Korea's Kogas seeks short-term, long-term LNG from 2025

  • Market: Natural gas
  • 10/05/24

South Korea's major importer Kogas is seeking short-term and long-term LNG through two separate tenders.

The firm is seeking at least 700,000 t/yr of LNG for delivery over 2025-27, through a tender that will close on 3 June. Offers can be linked to a northeast Asian spot LNG price, Brent or Henry Hub.

Kogas is also separately seeking 700,000 t/yr, 1.4mn t/yr or 2.1mn t/yr of LNG over a duration of 7-15 years, starting from 2027 or 2028. The firm is seeking offers on a fob or des basis, although it has specified a minimum vessel size of 135,000m³ for fob offers. Offers can be linked to either Brent or Henry Hub, and the deadline for submission is at 12am Korea time (3pm GMT) on 10 June.

The firm's latest long-term requirement comes on the heels of another long-term agreement that it signed with BP just last month, for up to 9.8mn t of LNG over 11 years from mid-2026.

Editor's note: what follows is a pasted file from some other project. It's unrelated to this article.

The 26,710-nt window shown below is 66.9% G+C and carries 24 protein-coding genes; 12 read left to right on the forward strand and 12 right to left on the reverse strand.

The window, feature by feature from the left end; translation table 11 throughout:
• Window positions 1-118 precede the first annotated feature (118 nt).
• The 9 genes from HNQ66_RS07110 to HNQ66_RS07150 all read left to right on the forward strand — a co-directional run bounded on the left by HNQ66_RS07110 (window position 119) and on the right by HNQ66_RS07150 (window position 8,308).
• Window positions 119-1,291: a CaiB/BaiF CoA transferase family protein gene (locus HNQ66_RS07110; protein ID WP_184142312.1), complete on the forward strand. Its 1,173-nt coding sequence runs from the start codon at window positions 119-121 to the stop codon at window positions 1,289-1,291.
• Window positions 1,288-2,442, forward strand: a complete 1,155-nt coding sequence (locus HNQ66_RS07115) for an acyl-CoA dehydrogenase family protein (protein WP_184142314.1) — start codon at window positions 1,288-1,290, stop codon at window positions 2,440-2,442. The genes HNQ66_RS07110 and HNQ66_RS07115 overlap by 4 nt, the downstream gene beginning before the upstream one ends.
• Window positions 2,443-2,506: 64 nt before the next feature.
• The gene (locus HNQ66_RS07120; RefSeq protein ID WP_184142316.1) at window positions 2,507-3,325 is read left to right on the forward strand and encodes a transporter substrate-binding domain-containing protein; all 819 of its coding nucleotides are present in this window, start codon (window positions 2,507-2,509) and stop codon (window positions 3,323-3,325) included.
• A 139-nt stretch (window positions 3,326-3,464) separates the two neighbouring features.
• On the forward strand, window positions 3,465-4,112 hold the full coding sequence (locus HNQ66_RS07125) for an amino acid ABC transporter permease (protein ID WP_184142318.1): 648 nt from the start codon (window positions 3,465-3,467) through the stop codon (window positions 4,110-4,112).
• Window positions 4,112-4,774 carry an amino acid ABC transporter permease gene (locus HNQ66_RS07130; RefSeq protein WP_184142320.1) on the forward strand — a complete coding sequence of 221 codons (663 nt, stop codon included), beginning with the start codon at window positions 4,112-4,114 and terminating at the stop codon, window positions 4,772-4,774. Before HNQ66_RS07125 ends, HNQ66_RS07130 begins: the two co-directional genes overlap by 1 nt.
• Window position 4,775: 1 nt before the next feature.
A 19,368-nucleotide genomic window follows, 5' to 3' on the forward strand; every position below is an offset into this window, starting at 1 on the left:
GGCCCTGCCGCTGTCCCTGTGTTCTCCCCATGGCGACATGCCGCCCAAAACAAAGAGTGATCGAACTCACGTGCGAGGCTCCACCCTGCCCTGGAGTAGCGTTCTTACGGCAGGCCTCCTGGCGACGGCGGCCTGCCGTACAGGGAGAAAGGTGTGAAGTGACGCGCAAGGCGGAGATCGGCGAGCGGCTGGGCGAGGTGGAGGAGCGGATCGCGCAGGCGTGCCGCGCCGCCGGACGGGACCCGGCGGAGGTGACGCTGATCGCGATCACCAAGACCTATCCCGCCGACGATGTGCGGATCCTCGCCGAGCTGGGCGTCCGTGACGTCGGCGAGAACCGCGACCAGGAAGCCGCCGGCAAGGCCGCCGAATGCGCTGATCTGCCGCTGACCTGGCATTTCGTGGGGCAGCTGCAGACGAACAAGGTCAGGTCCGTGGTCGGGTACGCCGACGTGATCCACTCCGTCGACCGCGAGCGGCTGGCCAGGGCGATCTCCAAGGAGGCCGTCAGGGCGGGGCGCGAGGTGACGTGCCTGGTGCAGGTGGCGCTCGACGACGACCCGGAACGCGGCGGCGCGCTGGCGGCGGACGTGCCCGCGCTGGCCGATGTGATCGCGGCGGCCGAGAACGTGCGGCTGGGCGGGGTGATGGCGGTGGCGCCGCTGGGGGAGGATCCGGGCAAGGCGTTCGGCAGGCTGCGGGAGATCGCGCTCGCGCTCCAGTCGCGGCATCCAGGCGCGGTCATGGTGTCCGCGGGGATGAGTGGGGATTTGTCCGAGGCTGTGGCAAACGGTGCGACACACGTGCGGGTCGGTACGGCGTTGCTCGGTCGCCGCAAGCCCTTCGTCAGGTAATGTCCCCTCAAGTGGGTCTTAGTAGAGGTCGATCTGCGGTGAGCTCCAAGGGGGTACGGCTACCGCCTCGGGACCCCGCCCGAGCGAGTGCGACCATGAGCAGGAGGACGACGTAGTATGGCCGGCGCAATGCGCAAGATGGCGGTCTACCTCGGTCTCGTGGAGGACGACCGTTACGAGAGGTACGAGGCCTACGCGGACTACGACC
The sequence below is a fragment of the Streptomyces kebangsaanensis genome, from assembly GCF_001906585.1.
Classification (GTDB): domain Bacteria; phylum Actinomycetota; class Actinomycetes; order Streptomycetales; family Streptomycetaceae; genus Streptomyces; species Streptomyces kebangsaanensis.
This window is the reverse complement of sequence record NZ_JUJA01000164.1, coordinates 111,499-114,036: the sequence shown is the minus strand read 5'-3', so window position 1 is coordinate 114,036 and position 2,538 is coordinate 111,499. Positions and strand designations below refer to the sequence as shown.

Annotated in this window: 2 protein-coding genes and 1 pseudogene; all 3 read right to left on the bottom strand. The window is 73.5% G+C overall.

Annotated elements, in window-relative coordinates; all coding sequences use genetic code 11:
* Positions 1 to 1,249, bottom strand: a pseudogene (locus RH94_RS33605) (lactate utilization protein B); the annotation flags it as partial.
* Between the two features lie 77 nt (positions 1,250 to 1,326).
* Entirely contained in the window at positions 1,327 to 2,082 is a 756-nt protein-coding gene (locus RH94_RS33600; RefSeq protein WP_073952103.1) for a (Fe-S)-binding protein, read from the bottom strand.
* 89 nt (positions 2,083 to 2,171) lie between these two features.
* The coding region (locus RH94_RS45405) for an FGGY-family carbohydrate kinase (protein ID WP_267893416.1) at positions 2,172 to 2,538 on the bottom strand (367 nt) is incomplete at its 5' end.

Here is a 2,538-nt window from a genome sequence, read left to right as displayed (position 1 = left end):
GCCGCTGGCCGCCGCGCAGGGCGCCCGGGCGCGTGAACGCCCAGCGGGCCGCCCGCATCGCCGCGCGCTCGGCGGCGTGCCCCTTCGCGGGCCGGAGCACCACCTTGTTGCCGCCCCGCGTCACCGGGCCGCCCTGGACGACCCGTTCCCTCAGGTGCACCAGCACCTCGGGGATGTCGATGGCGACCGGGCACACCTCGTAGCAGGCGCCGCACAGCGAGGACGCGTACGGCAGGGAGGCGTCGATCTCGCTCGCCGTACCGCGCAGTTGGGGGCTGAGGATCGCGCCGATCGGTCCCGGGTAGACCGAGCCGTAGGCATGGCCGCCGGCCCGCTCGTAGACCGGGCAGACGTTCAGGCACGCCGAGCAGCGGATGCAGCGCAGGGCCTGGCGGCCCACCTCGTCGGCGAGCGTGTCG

This also comes after South Korea's trade, industry and energy ministry (Motie) announced on 2 May that Kogas will continue to seek new term import contracts for the super-chilled fuel, to stabilise prices and meet higher domestic gas demand.

The renewed focus on securing term supply has come at an interesting time with spot LNG prices in a downward trend since late last year, right in the middle of the winter season when prices typically peak. The front half-month of the ANEA — the Argus assessment for spot LNG deliveries to northeast Asia — was last assessed at $10.165/mn Btu on 10 May, a drop of 40pc since prices peaked on 23 October 2023.

More LNG importers are also seeking term volumes over 2025-27, which is widely deemed to be a period during which LNG supply could be tighter as it is just before the new US liquefaction capacity fully hits the market.

Higher nuclear availability in South Korea over the upcoming northern hemisphere summer season could weigh on LNG demand over the season. The country may also further trim its LNG use in the years to come, as it increases its reliance on nuclear power generation.


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